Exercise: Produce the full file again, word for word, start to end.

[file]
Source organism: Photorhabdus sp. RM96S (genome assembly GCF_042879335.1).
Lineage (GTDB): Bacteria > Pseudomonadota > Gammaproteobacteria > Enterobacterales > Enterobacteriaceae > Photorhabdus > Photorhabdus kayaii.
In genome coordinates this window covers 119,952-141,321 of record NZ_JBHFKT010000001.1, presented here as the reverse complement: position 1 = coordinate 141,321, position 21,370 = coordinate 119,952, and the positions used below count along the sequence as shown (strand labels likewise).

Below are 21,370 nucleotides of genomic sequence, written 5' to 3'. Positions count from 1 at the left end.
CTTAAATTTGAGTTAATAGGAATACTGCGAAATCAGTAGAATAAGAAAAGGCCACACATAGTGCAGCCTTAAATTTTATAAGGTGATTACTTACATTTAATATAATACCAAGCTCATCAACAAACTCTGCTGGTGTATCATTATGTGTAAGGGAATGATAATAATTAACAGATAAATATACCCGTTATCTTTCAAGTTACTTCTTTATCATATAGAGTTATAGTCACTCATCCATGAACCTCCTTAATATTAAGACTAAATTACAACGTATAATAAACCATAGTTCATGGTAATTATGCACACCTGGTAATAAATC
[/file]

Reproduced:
Source organism: Photorhabdus sp. RM96S (genome assembly GCF_042879335.1).
Lineage (GTDB): Bacteria > Pseudomonadota > Gammaproteobacteria > Enterobacterales > Enterobacteriaceae > Photorhabdus > Photorhabdus kayaii.
In genome coordinates this window covers 119,952-141,321 of record NZ_JBHFKT010000001.1, presented here as the reverse complement: position 1 = coordinate 141,321, position 21,370 = coordinate 119,952, and the positions used below count along the sequence as shown (strand labels likewise).

Below are 21,370 nucleotides of genomic sequence, written 5' to 3'. Positions count from 1 at the left end.
CTTAAATTTGAGTTAATAGGAATACTGCGAAATCAGTAGAATAAGAAAAGGCCACACATAGTGCAGCCTTAAATTTTATAAGGTGATTACTTACATTTAATATAATACCAAGCTCATCAACAAACTCTGCTGGTGTATCATTATGTGTAAGGGAATGATAATAATTAACAGATAAATATACCCGTTATCTTTCAAGTTACTTCTTTATCATATAGAGTTATAGTCACTCATCCATGAACCTCCTTAATATTAAGACTAAATTACAACGTATAATAAACCATAGTTCATGGTAATTATGCACACCTGGTAATAAATC